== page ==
A fi-doo-shee-er-ee, or fiduciary in common English, is one of the most important considerations in choosing a financial planner. Don’t believe me? You should, because even entertainment media is catching on to how important it is to pick the right advisor, and what questions to ask to make a good choice. It’s becoming a popular soapbox movement in an effort to inform consumers of the perils of choosing poorly, and the benefits of choosing wisely.  “Save the Whales” has been traded in for “Hug a Fiduciary.”

John Oliver did a great episode focusing on financial planning, including who and what a Fiduciary is. Simply put, it’s a professional that puts their client’s best interests ahead of their own. If you thought that was implied with any advisory relationship, you’re wrong.

The problem is most advisors think that they’re meeting this standard, but have a difficult time proving it due to their compensation structure. For example, was that life insurance product recommended in good faith or because it pays a hefty commission? Let’s face it, life insurance in some form for most people is a good idea. That mortgage isn’t going to pay itself if the breadwinner passes prematurely. But lately it seems like insurance, annuities, referrals and mutual funds are being scrutinized due to the uncertainty behind the advisor’s intentions.

In my 10 years of financial planning, I’ve been apart of offices that sell insurance, annuities, mutual funds, and regularly make professional referrals. In fact, at my last job I was Director of making all these things happen.  To pick on insurance for a moment, we mostly offered term, which has a minimal commission payout, and I would show the client the list of options where we’d recommend they choose the cheapest one. Term is term, there aren’t any bells and whistles to consider that would inspire me to choose one over the other. I’d say that’s a fair way to convey that there isn’t much in it for us and we’re not basing the decision off an increased commission payout.  Despite its good intentions, it doesn’t meet the new fiduciary and/or fee-only standard of advising that the media and Department of Labor is so urgently guiding consumers toward.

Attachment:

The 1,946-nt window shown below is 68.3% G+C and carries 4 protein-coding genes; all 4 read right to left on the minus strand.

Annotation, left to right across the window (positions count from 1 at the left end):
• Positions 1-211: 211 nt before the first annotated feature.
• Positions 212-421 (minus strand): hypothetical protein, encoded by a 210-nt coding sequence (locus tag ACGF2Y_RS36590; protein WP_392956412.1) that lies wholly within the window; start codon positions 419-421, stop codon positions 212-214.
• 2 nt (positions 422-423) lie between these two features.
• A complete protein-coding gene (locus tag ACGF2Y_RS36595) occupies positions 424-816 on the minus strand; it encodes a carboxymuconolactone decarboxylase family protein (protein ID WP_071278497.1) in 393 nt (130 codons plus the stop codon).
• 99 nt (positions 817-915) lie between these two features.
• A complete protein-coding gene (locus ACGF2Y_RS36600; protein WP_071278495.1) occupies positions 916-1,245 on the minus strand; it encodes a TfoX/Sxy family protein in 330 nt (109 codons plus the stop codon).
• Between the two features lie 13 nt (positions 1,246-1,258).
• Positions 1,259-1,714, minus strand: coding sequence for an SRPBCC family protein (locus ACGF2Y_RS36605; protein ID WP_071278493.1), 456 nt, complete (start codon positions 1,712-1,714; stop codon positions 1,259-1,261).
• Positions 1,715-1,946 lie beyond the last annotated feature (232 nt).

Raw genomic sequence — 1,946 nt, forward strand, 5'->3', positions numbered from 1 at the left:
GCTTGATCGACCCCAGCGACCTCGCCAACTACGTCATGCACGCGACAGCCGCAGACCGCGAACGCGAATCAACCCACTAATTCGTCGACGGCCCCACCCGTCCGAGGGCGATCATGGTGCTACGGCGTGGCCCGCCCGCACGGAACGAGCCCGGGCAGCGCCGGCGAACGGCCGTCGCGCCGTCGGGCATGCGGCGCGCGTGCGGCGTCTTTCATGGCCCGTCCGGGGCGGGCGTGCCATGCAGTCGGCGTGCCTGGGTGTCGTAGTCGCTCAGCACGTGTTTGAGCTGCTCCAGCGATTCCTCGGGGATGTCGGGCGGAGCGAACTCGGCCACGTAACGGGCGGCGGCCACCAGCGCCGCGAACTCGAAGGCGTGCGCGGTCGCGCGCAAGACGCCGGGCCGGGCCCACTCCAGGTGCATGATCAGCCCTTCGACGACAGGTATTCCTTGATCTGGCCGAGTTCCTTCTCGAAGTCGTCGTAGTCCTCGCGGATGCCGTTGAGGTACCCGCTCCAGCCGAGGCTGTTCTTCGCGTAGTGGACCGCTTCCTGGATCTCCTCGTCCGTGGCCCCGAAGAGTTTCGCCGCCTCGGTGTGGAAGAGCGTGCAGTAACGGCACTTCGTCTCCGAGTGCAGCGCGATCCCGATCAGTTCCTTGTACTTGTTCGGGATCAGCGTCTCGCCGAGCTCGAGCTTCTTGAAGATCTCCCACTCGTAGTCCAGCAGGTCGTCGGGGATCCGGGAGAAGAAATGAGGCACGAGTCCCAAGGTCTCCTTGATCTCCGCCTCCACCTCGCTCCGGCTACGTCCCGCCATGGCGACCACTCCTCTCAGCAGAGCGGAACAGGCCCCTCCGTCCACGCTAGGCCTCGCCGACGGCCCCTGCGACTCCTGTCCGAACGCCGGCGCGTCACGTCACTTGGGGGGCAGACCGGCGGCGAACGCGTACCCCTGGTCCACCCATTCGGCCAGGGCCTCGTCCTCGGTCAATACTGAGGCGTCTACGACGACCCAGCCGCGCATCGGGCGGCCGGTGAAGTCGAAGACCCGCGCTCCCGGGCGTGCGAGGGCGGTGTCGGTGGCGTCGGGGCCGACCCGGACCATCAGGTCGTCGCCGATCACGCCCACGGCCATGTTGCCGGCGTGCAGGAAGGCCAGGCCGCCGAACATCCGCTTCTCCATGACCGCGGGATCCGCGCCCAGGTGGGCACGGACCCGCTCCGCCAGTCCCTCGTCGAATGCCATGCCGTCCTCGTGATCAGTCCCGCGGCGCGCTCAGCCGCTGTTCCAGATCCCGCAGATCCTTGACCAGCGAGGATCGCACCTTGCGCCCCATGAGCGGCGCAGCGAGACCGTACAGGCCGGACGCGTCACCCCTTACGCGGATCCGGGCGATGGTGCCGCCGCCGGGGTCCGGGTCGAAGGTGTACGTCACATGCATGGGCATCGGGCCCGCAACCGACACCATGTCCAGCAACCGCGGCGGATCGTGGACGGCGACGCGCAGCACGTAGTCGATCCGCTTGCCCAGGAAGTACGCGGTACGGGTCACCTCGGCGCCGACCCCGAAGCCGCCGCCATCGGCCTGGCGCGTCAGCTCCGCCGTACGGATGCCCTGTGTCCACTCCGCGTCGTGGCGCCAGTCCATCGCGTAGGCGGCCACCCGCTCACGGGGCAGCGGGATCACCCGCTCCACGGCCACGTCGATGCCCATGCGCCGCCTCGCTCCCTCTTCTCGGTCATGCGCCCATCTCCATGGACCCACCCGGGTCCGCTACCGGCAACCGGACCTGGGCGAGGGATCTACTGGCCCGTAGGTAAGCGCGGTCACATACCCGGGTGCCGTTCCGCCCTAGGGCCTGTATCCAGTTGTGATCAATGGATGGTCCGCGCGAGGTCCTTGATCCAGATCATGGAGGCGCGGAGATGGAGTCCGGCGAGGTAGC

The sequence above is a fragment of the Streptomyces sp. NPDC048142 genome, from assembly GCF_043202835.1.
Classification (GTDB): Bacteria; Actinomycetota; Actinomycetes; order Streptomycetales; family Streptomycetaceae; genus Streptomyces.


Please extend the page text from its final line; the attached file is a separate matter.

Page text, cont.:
What’s being recommended advisors do now (in order for them to say they’re a good guy), again I’m picking on insurance, is to completely outsource the sale, with no kick-back, to someone they trust with low fees.  This makes it crystal clear that there is no bias with regards to the recommendation.

POWWOW outsources its insurance sales to trusted professionals as I wouldn’t want skepticism over the recommendation to prevent a client from moving forward. With that said, just because your current advisor offers insurance it doesn’t make them a crook. Now if they want to convert your portfolio into a whole life policy with a side of annuity, we may have a problem.

Moral of the story

When hunting for an advisor it is best to look for someone holding themselves out as a fiduciary and/or fee-only.  You can feel more confident in recommendations truly being in your best interest.  With this said, you may run into 2 issues.

  • It’s expensive. Without the commissions to pad the bottom line fee-only advisors may charge a higher AUM % on the portfolio. Unlikely you’ll find anything less expensive than 1.25% for a modest portfolio.
  • Many fee-only advisors cater to high net worth families and have minimums. This makes sense as outsourcing sales, etc is natural for a high power family that already has many of their own trusted professionals and connections. The advisor is simply acting as a quarter back and manages the portfolio conservatively to preserve capital.

So what does the average Joe do? They team up with a cost effective investment manager and hire POWWOW for financial planning recommendations that they’d otherwise overpay or not be qualified to receive.

See my post on whether a robo-advisor is right for youQuentara Costa helps the sandwich generation prioritize kids, self, and aging parents. For years Quentara was the primary caregiver for her father who was diagnosed with Alzheimers at the age of 70. Since his passing she’s become a mother of two sweet girls. Professionally she received a master’s degree in Personal Financial Planning from Bentley University and has held the CFP® designation since 2010. Community involvement includes hosting the Merrimack Valley Senior and Caregiver Group and volunteering for Budget Buddies.